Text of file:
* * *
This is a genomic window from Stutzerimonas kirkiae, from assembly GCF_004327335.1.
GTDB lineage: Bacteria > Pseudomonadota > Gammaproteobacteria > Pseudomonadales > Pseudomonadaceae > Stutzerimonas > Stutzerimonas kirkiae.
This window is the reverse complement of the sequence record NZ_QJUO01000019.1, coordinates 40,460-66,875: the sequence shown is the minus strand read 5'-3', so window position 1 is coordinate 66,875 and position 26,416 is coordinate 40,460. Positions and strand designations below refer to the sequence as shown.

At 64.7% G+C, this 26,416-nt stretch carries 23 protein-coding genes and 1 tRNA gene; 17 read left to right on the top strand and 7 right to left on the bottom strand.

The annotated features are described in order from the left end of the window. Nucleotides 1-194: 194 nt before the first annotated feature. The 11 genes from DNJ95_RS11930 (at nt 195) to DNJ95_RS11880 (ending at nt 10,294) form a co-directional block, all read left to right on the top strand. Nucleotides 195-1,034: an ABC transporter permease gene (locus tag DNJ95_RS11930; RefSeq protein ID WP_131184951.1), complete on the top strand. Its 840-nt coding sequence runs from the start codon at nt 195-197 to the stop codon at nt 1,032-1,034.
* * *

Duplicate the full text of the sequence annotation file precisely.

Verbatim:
This is a genomic window from Stutzerimonas kirkiae, from assembly GCF_004327335.1.
GTDB lineage: Bacteria > Pseudomonadota > Gammaproteobacteria > Pseudomonadales > Pseudomonadaceae > Stutzerimonas > Stutzerimonas kirkiae.
This window is the reverse complement of the sequence record NZ_QJUO01000019.1, coordinates 40,460-66,875: the sequence shown is the minus strand read 5'-3', so window position 1 is coordinate 66,875 and position 26,416 is coordinate 40,460. Positions and strand designations below refer to the sequence as shown.

At 64.7% G+C, this 26,416-nt stretch carries 23 protein-coding genes and 1 tRNA gene; 17 read left to right on the top strand and 7 right to left on the bottom strand.

The annotated features are described in order from the left end of the window. Nucleotides 1-194: 194 nt before the first annotated feature. The 11 genes from DNJ95_RS11930 (at nt 195) to DNJ95_RS11880 (ending at nt 10,294) form a co-directional block, all read left to right on the top strand. Nucleotides 195-1,034: an ABC transporter permease gene (locus tag DNJ95_RS11930; RefSeq protein ID WP_131184951.1), complete on the top strand. Its 840-nt coding sequence runs from the start codon at nt 195-197 to the stop codon at nt 1,032-1,034.